Stone age, bronze age, steel age, silicon age… What next?
I think this century will be the age of nanomaterials. Reducing the size of electronics to the nanoscale directly translates into reduced material input and power consumption. At the same time nanomaterials allow diversifying into new applications; for example, non-invasive health tracking or allergen sensing.
Application wise, graphene is one of the most promising nanomaterials. Despite being only a single atom thick, it still shows excellent conductivity. This makes graphene films particularly sensitive to any surface changes. For example, it can be used to detect even the tiniest amount of molecules adsorbed onto the surface and so enable quick determination of the quantities of various species in complex mixtures.
Disruptive change was never initiated by the discovery of a useful material alone, but rather by enabling their manufacture on large scale. Over thousands of years we have mastered production of thick, bulky materials, but how can we manufacture atomically thick sheets of material?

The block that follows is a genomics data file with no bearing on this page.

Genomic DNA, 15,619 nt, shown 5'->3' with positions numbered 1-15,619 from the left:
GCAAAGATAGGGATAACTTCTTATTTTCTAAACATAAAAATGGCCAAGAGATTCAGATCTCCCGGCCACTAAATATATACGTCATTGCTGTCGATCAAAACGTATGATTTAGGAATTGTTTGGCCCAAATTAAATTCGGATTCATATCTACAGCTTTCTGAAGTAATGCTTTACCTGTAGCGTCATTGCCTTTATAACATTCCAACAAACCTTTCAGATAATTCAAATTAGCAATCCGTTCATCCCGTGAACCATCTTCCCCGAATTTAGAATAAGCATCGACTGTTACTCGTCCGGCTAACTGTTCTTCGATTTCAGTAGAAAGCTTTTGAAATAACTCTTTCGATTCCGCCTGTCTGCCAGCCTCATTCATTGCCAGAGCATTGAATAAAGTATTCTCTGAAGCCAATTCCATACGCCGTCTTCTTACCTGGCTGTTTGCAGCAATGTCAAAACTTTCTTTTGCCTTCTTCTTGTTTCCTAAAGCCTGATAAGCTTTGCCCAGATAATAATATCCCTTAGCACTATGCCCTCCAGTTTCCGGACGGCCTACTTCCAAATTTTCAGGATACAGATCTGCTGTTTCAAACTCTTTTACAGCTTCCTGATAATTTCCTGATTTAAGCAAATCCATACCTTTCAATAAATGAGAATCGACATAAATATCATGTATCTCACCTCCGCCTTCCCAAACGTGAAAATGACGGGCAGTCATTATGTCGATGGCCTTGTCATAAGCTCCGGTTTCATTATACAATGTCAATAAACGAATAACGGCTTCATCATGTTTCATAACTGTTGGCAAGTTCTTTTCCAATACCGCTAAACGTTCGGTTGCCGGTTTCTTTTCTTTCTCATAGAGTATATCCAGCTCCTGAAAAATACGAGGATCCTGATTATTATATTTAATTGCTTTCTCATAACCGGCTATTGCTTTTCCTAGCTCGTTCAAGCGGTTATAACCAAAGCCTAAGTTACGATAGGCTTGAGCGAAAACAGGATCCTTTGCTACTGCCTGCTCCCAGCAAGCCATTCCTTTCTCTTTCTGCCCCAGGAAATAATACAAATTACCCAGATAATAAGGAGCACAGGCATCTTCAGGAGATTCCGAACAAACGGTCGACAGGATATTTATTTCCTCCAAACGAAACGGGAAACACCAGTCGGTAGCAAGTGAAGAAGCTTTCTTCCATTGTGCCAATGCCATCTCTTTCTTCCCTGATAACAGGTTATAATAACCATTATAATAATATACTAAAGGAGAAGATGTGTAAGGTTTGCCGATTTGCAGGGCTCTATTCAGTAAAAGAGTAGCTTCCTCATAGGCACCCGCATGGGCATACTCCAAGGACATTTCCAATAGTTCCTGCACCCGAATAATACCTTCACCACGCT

My research is focused on developing methods for fabrication of meter square- sheets of graphene in such way that it can be integrated into conventional silicon based technologies to enable the design of industrially relevant sensors.
One of the first applications we are targeting is the sensing of allergen residuals in food processing lines. “May contain nuts” labels are very common on packaged foods as it is difficult to detect the traces of nuts when cleaning large food processing lines. With our graphene-based allergen sensor we aim to detect even the tiniest amounts of allergens in the waste water and help to remove the “may contain nuts” label from your food packaging in the future.